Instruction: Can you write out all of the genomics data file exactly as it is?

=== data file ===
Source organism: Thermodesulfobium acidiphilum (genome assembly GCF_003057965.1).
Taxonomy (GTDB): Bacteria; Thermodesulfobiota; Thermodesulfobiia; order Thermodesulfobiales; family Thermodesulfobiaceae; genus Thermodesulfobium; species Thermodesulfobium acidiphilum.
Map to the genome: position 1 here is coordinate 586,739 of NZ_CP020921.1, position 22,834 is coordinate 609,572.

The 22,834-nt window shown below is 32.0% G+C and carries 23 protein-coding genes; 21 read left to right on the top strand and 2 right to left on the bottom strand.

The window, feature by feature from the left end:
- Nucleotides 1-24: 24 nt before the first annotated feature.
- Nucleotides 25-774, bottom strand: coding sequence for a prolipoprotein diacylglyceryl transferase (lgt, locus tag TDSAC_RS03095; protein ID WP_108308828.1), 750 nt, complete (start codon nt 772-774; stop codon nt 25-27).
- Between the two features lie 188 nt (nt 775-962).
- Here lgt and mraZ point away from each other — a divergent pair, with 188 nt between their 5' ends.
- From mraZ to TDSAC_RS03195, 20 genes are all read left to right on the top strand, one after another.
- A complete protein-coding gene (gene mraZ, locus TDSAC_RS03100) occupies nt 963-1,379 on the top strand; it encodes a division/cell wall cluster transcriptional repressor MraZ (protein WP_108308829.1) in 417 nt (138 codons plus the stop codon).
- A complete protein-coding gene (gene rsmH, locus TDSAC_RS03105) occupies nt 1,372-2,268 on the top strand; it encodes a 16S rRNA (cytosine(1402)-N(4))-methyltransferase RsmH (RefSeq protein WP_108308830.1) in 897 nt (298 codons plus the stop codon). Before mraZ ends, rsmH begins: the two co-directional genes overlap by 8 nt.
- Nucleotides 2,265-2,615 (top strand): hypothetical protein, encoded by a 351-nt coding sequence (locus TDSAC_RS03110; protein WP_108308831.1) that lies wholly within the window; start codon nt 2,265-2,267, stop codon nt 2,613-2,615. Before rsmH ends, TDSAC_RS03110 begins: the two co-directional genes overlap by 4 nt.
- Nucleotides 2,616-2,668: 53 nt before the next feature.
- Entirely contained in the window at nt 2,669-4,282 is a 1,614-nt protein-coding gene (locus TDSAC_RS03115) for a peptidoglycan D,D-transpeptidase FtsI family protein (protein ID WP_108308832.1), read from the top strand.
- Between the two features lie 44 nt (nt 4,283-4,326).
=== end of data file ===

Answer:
Source organism: Thermodesulfobium acidiphilum (genome assembly GCF_003057965.1).
Taxonomy (GTDB): Bacteria; Thermodesulfobiota; Thermodesulfobiia; order Thermodesulfobiales; family Thermodesulfobiaceae; genus Thermodesulfobium; species Thermodesulfobium acidiphilum.
Map to the genome: position 1 here is coordinate 586,739 of NZ_CP020921.1, position 22,834 is coordinate 609,572.

The 22,834-nt window shown below is 32.0% G+C and carries 23 protein-coding genes; 21 read left to right on the top strand and 2 right to left on the bottom strand.

The window, feature by feature from the left end:
- Nucleotides 1-24: 24 nt before the first annotated feature.
- Nucleotides 25-774, bottom strand: coding sequence for a prolipoprotein diacylglyceryl transferase (lgt, locus tag TDSAC_RS03095; protein ID WP_108308828.1), 750 nt, complete (start codon nt 772-774; stop codon nt 25-27).
- Between the two features lie 188 nt (nt 775-962).
- Here lgt and mraZ point away from each other — a divergent pair, with 188 nt between their 5' ends.
- From mraZ to TDSAC_RS03195, 20 genes are all read left to right on the top strand, one after another.
- A complete protein-coding gene (gene mraZ, locus TDSAC_RS03100) occupies nt 963-1,379 on the top strand; it encodes a division/cell wall cluster transcriptional repressor MraZ (protein WP_108308829.1) in 417 nt (138 codons plus the stop codon).
- A complete protein-coding gene (gene rsmH, locus TDSAC_RS03105) occupies nt 1,372-2,268 on the top strand; it encodes a 16S rRNA (cytosine(1402)-N(4))-methyltransferase RsmH (RefSeq protein WP_108308830.1) in 897 nt (298 codons plus the stop codon). Before mraZ ends, rsmH begins: the two co-directional genes overlap by 8 nt.
- Nucleotides 2,265-2,615 (top strand): hypothetical protein, encoded by a 351-nt coding sequence (locus TDSAC_RS03110; protein WP_108308831.1) that lies wholly within the window; start codon nt 2,265-2,267, stop codon nt 2,613-2,615. Before rsmH ends, TDSAC_RS03110 begins: the two co-directional genes overlap by 4 nt.
- Nucleotides 2,616-2,668: 53 nt before the next feature.
- Entirely contained in the window at nt 2,669-4,282 is a 1,614-nt protein-coding gene (locus TDSAC_RS03115) for a peptidoglycan D,D-transpeptidase FtsI family protein (protein ID WP_108308832.1), read from the top strand.
- Between the two features lie 44 nt (nt 4,283-4,326).